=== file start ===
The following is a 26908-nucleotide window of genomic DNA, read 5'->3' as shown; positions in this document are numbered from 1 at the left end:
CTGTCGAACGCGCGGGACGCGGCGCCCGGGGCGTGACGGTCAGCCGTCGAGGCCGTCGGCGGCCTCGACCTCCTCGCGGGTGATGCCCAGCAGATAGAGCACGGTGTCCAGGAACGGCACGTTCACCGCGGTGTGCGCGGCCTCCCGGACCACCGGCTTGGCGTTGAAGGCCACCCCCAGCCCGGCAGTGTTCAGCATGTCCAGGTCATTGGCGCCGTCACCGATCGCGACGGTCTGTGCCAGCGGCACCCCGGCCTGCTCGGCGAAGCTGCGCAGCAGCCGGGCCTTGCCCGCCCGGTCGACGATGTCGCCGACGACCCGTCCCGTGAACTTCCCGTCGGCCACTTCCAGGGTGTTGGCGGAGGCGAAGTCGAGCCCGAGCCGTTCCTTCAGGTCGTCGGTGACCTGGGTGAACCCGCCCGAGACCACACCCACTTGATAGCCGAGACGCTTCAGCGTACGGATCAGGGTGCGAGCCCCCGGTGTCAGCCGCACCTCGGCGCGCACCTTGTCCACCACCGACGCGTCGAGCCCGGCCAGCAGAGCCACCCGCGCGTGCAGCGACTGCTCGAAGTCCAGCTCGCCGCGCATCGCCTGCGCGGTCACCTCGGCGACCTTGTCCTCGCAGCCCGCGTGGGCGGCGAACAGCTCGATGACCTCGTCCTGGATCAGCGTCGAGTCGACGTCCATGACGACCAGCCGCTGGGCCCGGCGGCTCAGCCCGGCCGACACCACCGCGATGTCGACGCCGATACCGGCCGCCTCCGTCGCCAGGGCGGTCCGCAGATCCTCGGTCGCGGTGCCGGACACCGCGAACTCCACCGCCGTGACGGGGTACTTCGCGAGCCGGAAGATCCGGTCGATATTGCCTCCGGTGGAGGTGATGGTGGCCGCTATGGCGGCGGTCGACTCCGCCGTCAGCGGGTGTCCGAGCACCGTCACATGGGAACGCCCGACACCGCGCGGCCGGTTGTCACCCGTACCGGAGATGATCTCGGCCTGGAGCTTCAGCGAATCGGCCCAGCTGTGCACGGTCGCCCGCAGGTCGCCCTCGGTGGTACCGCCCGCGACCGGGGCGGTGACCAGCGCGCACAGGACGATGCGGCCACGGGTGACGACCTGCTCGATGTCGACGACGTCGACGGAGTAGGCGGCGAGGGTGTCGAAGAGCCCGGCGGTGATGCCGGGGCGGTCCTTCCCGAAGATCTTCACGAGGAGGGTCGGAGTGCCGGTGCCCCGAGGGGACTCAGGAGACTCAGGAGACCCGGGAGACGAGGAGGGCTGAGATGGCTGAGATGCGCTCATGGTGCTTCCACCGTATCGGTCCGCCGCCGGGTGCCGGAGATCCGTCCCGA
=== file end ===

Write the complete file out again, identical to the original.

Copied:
The following is a 26908-nucleotide window of genomic DNA, read 5'->3' as shown; positions in this document are numbered from 1 at the left end:
CTGTCGAACGCGCGGGACGCGGCGCCCGGGGCGTGACGGTCAGCCGTCGAGGCCGTCGGCGGCCTCGACCTCCTCGCGGGTGATGCCCAGCAGATAGAGCACGGTGTCCAGGAACGGCACGTTCACCGCGGTGTGCGCGGCCTCCCGGACCACCGGCTTGGCGTTGAAGGCCACCCCCAGCCCGGCAGTGTTCAGCATGTCCAGGTCATTGGCGCCGTCACCGATCGCGACGGTCTGTGCCAGCGGCACCCCGGCCTGCTCGGCGAAGCTGCGCAGCAGCCGGGCCTTGCCCGCCCGGTCGACGATGTCGCCGACGACCCGTCCCGTGAACTTCCCGTCGGCCACTTCCAGGGTGTTGGCGGAGGCGAAGTCGAGCCCGAGCCGTTCCTTCAGGTCGTCGGTGACCTGGGTGAACCCGCCCGAGACCACACCCACTTGATAGCCGAGACGCTTCAGCGTACGGATCAGGGTGCGAGCCCCCGGTGTCAGCCGCACCTCGGCGCGCACCTTGTCCACCACCGACGCGTCGAGCCCGGCCAGCAGAGCCACCCGCGCGTGCAGCGACTGCTCGAAGTCCAGCTCGCCGCGCATCGCCTGCGCGGTCACCTCGGCGACCTTGTCCTCGCAGCCCGCGTGGGCGGCGAACAGCTCGATGACCTCGTCCTGGATCAGCGTCGAGTCGACGTCCATGACGACCAGCCGCTGGGCCCGGCGGCTCAGCCCGGCCGACACCACCGCGATGTCGACGCCGATACCGGCCGCCTCCGTCGCCAGGGCGGTCCGCAGATCCTCGGTCGCGGTGCCGGACACCGCGAACTCCACCGCCGTGACGGGGTACTTCGCGAGCCGGAAGATCCGGTCGATATTGCCTCCGGTGGAGGTGATGGTGGCCGCTATGGCGGCGGTCGACTCCGCCGTCAGCGGGTGTCCGAGCACCGTCACATGGGAACGCCCGACACCGCGCGGCCGGTTGTCACCCGTACCGGAGATGATCTCGGCCTGGAGCTTCAGCGAATCGGCCCAGCTGTGCACGGTCGCCCGCAGGTCGCCCTCGGTGGTACCGCCCGCGACCGGGGCGGTGACCAGCGCGCACAGGACGATGCGGCCACGGGTGACGACCTGCTCGATGTCGACGACGTCGACGGAGTAGGCGGCGAGGGTGTCGAAGAGCCCGGCGGTGATGCCGGGGCGGTCCTTCCCGAAGATCTTCACGAGGAGGGTCGGAGTGCCGGTGCCCCGAGGGGACTCAGGAGACTCAGGAGACCCGGGAGACGAGGAGGGCTGAGATGGCTGAGATGCGCTCATGGTGCTTCCACCGTATCGGTCCGCCGCCGGGTGCCGGAGATCCGTCCCGA